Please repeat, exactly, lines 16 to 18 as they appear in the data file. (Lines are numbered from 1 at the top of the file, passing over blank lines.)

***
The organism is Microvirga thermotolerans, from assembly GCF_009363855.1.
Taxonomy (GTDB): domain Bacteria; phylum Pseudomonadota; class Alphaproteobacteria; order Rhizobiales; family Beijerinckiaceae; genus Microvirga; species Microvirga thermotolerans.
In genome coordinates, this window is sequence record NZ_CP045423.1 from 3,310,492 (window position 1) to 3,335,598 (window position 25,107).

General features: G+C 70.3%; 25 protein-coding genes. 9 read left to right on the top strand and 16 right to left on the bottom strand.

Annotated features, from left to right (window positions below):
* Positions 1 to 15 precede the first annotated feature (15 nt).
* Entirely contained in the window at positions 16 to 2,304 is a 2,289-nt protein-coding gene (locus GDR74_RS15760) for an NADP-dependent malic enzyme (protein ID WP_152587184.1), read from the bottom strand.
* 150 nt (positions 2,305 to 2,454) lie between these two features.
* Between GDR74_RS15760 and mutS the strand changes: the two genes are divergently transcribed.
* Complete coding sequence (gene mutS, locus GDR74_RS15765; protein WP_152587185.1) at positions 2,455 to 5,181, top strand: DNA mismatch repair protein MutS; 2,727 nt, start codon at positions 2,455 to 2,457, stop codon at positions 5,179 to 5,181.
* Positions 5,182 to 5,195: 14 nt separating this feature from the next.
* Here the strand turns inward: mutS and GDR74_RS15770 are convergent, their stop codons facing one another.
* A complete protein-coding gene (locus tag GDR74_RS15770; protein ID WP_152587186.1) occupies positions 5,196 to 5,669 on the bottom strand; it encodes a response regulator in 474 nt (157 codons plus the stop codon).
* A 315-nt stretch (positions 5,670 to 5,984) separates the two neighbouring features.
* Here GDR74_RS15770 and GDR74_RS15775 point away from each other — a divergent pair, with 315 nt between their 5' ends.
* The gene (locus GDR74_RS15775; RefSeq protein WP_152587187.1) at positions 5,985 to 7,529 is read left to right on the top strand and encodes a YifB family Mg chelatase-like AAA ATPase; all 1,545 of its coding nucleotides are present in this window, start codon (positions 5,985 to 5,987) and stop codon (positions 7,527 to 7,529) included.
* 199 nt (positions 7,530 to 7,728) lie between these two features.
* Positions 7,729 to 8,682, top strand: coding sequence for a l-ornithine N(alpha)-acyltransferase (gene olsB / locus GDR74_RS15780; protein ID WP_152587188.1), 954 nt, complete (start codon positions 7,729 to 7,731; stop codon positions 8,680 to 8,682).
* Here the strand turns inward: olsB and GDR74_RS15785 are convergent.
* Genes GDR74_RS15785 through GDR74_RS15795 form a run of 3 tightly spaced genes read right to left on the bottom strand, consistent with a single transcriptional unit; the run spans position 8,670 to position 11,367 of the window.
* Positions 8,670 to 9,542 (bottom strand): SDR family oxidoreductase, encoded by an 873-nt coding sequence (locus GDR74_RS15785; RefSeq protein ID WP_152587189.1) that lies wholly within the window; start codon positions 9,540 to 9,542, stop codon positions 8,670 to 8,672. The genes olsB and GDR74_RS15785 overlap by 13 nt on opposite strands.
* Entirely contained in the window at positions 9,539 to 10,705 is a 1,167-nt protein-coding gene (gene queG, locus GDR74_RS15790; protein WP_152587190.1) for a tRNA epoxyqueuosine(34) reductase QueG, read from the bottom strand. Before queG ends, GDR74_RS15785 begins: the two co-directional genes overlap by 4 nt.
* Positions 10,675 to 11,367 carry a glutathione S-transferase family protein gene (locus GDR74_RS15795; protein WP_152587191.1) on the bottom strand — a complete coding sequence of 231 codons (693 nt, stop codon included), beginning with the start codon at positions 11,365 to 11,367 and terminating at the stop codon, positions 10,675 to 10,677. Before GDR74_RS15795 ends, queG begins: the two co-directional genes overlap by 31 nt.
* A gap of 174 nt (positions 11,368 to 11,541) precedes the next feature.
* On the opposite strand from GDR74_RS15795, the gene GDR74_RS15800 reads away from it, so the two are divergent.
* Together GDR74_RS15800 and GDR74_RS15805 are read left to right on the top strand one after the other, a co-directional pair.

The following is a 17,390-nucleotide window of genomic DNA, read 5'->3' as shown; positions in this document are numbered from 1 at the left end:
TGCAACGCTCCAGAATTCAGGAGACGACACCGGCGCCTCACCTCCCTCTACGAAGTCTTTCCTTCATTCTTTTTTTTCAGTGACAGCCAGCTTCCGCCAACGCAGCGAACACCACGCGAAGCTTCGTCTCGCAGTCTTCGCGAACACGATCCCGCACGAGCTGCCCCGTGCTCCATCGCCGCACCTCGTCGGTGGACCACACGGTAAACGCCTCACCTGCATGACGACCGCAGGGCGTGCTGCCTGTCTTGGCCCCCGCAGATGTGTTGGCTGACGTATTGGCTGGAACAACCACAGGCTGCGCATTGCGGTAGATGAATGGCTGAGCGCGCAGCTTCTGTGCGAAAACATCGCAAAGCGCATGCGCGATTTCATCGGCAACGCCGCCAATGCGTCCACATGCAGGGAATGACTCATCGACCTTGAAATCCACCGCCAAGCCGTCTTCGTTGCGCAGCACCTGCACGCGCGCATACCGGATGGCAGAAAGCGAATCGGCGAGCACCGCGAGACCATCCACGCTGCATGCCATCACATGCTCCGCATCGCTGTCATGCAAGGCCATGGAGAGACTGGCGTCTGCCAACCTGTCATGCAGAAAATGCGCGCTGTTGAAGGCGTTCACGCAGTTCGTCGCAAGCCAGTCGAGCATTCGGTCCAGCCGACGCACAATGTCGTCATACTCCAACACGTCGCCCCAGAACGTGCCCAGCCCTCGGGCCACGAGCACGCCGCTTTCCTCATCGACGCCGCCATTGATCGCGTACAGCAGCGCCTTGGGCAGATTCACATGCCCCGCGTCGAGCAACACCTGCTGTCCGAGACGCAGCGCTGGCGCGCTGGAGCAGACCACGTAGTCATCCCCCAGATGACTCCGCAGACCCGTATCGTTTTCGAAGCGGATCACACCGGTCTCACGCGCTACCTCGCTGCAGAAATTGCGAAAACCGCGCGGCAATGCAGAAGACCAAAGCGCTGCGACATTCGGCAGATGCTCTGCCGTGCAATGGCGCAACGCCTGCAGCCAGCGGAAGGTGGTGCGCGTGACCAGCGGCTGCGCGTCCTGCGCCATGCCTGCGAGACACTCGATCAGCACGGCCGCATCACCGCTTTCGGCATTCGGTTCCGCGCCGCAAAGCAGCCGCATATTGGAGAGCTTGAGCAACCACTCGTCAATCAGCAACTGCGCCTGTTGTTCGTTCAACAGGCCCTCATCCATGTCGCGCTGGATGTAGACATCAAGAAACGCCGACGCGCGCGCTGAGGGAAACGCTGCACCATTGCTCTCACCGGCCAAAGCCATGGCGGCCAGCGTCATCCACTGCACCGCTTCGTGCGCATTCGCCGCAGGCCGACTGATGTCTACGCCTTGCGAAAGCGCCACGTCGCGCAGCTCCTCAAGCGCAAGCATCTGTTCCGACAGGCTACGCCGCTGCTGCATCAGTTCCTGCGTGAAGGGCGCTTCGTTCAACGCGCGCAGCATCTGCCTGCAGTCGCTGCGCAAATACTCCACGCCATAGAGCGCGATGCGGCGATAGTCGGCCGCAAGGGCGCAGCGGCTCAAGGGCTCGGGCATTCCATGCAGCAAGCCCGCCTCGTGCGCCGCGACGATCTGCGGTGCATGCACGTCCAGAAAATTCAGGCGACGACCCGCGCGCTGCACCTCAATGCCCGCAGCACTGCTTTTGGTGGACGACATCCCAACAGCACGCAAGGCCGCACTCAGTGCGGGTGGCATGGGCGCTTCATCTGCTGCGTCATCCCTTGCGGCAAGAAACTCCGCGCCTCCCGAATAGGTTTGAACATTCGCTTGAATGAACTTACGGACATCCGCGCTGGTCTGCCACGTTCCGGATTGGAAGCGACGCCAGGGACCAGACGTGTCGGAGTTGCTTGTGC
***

* The gene (locus GDR74_RS15775; RefSeq protein WP_152587187.1) at positions 5,985 to 7,529 is read left to right on the top strand and encodes a YifB family Mg chelatase-like AAA ATPase; all 1,545 of its coding nucleotides are present in this window, start codon (positions 5,985 to 5,987) and stop codon (positions 7,527 to 7,529) included.
* 199 nt (positions 7,530 to 7,728) lie between these two features.
* Positions 7,729 to 8,682, top strand: coding sequence for a l-ornithine N(alpha)-acyltransferase (gene olsB / locus GDR74_RS15780; protein ID WP_152587188.1), 954 nt, complete (start codon positions 7,729 to 7,731; stop codon positions 8,680 to 8,682).